• Y10T24/45225Separable-fastener or required component thereof [e.g., projection and cavity to complete interlock] including member having distinct formations and mating member selectively interlocking therewith
    • Y10T24/45602Receiving member includes either movable connection between interlocking components or variable configuration cavity
    • Y10T24/45623Receiving member includes either movable connection between interlocking components or variable configuration cavity and operator therefor
    • Y10T24/45639Receiving member includes either movable connection between interlocking components or variable configuration cavity and operator therefor including pivotally connected element on receiving member
    • Y10T24/45644Receiving member includes either movable connection between interlocking components or variable configuration cavity and operator therefor including pivotally connected element on receiving member for shifting pivotally connected interlocking component

Description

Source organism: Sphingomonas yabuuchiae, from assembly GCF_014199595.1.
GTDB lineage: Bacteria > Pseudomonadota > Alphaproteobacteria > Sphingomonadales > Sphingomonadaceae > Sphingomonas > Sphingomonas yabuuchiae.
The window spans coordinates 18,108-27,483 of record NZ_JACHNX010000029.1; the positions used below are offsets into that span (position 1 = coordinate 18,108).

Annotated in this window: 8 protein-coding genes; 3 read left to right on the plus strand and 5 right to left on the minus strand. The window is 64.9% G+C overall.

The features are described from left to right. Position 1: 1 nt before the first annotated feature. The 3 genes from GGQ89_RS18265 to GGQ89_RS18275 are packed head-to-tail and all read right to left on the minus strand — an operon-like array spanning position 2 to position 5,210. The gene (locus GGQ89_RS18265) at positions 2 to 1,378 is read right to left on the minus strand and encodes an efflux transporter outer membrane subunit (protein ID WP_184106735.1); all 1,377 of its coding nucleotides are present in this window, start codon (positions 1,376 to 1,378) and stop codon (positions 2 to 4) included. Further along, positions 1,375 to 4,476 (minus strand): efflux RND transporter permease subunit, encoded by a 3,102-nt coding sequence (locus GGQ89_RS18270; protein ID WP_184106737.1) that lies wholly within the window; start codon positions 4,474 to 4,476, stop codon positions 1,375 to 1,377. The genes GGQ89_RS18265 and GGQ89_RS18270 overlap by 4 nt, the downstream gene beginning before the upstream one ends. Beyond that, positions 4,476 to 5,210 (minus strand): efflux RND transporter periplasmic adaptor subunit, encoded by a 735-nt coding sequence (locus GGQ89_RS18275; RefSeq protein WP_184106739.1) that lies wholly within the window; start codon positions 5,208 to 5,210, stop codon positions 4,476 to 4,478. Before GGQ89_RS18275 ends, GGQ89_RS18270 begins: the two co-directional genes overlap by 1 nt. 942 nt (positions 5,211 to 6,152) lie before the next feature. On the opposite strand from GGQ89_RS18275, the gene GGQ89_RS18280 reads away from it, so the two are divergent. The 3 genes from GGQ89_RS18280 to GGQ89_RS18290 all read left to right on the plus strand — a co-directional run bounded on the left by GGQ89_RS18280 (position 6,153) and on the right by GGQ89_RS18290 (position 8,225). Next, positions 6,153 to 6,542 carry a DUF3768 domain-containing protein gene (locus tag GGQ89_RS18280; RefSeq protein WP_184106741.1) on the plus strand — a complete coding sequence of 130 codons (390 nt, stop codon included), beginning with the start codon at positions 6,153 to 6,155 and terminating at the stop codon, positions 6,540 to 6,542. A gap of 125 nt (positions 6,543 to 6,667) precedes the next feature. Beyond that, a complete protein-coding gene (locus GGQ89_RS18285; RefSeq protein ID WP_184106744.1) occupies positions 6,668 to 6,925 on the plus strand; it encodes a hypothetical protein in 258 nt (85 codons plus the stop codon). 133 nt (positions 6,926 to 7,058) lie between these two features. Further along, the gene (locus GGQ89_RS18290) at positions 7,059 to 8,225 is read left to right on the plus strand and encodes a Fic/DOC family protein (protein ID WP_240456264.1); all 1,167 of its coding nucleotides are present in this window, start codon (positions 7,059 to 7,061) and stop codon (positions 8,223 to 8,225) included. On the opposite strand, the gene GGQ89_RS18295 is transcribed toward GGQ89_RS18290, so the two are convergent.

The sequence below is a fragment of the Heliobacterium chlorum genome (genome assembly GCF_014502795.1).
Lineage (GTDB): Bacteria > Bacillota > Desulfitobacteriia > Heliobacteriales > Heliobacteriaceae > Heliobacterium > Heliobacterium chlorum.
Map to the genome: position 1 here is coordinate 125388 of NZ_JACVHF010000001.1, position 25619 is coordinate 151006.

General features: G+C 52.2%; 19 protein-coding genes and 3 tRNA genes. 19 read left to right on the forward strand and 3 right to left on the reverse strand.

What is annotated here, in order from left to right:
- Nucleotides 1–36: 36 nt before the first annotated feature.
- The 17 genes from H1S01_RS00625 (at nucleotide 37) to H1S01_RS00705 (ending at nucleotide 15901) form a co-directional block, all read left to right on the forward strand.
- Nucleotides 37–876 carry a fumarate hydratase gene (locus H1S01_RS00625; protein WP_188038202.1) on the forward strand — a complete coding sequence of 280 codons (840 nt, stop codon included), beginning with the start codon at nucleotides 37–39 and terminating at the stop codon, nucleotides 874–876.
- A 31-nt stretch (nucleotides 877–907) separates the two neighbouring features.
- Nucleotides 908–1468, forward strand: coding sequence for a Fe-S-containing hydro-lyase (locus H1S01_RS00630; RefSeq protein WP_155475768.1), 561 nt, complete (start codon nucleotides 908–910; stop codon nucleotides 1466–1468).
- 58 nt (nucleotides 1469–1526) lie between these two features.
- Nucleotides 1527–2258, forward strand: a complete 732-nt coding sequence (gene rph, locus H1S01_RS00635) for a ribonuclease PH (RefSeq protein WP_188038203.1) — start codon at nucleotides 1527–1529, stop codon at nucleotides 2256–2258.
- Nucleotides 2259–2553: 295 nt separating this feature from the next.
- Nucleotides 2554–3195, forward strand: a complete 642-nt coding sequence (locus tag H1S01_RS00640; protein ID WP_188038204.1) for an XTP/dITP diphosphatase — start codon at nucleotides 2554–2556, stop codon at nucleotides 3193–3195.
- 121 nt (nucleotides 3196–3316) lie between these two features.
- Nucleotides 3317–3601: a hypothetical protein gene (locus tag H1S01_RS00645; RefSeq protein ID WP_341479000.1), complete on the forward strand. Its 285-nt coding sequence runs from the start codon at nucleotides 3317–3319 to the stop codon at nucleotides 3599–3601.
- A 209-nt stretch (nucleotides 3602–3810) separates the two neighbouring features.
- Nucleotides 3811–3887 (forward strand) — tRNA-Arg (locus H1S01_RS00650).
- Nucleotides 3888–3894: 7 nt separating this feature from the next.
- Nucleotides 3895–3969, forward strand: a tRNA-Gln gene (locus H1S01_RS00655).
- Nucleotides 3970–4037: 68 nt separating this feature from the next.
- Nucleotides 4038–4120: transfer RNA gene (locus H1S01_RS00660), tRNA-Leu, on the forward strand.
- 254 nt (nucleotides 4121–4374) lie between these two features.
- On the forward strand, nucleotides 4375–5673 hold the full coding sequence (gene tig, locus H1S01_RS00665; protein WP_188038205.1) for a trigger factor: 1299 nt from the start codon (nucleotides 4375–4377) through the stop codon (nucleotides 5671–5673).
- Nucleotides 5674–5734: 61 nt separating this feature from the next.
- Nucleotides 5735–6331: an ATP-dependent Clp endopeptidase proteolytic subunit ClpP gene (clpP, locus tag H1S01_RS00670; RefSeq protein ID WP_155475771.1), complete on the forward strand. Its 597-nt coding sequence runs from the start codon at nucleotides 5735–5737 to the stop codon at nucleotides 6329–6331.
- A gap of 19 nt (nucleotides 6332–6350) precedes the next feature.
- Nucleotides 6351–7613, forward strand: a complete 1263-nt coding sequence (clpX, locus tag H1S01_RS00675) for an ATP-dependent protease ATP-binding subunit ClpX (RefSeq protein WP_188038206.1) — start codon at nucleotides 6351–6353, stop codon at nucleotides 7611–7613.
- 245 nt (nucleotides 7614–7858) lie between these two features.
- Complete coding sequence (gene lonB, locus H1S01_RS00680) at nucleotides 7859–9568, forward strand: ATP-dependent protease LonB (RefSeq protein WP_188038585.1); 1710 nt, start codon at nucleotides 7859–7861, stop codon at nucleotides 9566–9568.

WQE. FOSTER ETAL PUSH BUTTON TYPE SAFETY SEAT BELT BUCKLE Oct. 31, 1967 Filed Feb. 21, 1966 2 Sheets-Sheet l INVENTORS WA4 TER E. F0375@ V A@05E/PT, C. BMC/f WMe/M ATTORNEY;

Oct. 31, 1967- w. E. FOSTER ETAL 3,349,445

PUSH BUTTON TYfE SAFETY SEAT BELT BUCKLE Filed Feb. 21, 1966 Fig, 6.

2 Sheets-Sheet 2 INVENTORS www@ ATTORNEYS United States Patent Oli ce 3,349,445 PUSH BUTTON TYPE SAFETY SEAT BELT BUCKLE Walter E. Foster and Robert C. Black, Lexington, Ky., assignors to Irving Air Chute Company, Inc., Lexingtou, Ky., a corporation of New York Filed Feb. 21, 1966, Ser. No. 528,725 6 Claims. (Cl. 24-77) This invention relates to improvements in buckles, more particularly utilized in connection with safety seat belts.

The primary object of this invention is to provide a safety seat belt buckle of the push button type having an improved release means which will eliminate inherent disadvantages of conventionalV lift lid release safety buckles.

A further object of this invention is the provision of a push button and durable buckle for safety seat belts, of the push button type, capable of being operated easily, even though the operator is wearing gloves.

A further object of this invention is the provision of a push button type of buckle for safety seat belts provided with a pivoted actuating push button mounted so as to provide a maximum mechanical advantage compatible with lift requirement for disengagement of a conventional latch member with reduced required release effort.

A further object of this invention is the provision of an improved type of push button buckle for safety seat belts which includes a reduced mass in comparison with a conventional lift lid type buckle, thus minimizing tendency towards inertial release of the latch on impact during emergency conditions.